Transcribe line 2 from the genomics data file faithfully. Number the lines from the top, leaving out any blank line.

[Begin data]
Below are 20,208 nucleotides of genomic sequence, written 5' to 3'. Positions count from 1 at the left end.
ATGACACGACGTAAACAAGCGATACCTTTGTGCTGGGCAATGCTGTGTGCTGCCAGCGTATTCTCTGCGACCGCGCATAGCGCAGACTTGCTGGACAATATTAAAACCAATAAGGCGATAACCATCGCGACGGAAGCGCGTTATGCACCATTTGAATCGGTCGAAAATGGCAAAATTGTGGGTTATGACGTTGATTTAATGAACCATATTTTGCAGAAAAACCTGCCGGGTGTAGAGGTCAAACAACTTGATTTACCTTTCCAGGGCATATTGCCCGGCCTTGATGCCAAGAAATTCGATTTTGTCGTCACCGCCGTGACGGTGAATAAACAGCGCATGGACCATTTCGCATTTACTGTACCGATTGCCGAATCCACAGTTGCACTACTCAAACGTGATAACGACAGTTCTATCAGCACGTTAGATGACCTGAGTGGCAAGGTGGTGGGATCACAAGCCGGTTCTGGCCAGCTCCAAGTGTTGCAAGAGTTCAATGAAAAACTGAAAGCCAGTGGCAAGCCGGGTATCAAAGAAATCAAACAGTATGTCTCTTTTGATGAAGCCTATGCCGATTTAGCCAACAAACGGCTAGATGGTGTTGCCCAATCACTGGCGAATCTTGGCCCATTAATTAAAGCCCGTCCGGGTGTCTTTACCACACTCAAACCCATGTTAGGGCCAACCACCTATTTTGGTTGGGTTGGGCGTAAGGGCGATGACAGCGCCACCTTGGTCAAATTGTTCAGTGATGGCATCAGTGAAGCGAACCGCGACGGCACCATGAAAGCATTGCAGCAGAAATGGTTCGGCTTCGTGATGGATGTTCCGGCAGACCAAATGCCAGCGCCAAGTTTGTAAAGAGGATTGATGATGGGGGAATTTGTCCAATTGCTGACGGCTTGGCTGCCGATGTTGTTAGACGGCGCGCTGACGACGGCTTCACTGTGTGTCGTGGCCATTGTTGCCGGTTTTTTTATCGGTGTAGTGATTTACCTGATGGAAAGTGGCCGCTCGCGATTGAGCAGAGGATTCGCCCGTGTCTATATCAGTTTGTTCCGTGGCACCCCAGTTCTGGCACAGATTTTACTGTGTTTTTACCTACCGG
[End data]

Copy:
ATGACACGACGTAAACAAGCGATACCTTTGTGCTGGGCAATGCTGTGTGCTGCCAGCGTATTCTCTGCGACCGCGCATAGCGCAGACTTGCTGGACAATATTAAAACCAATAAGGCGATAACCATCGCGACGGAAGCGCGTTATGCACCATTTGAATCGGTCGAAAATGGCAAAATTGTGGGTTATGACGTTGATTTAATGAACCATATTTTGCAGAAAAACCTGCCGGGTGTAGAGGTCAAACAACTTGATTTACCTTTCCAGGGCATATTGCCCGGCCTTGATGCCAAGAAATTCGATTTTGTCGTCACCGCCGTGACGGTGAATAAACAGCGCATGGACCATTTCGCATTTACTGTACCGATTGCCGAATCCACAGTTGCACTACTCAAACGTGATAACGACAGTTCTATCAGCACGTTAGATGACCTGAGTGGCAAGGTGGTGGGATCACAAGCCGGTTCTGGCCAGCTCCAAGTGTTGCAAGAGTTCAATGAAAAACTGAAAGCCAGTGGCAAGCCGGGTATCAAAGAAATCAAACAGTATGTCTCTTTTGATGAAGCCTATGCCGATTTAGCCAACAAACGGCTAGATGGTGTTGCCCAATCACTGGCGAATCTTGGCCCATTAATTAAAGCCCGTCCGGGTGTCTTTACCACACTCAAACCCATGTTAGGGCCAACCACCTATTTTGGTTGGGTTGGGCGTAAGGGCGATGACAGCGCCACCTTGGTCAAATTGTTCAGTGATGGCATCAGTGAAGCGAACCGCGACGGCACCATGAAAGCATTGCAGCAGAAATGGTTCGGCTTCGTGATGGATGTTCCGGCAGACCAAATGCCAGCGCCAAGTTTGTAAAGAGGATTGATGATGGGGGAATTTGTCCAATTGCTGACGGCTTGGCTGCCGATGTTGTTAGACGGCGCGCTGACGACGGCTTCACTGTGTGTCGTGGCCATTGTTGCCGGTTTTTTTATCGGTGTAGTGATTTACCTGATGGAAAGTGGCCGCTCGCGATTGAGCAGAGGATTCGCCCGTGTCTATATCAGTTTGTTCCGTGGCACCCCAGTTCTGGCACAGATTTTACTGTGTTTTTACCTACCGG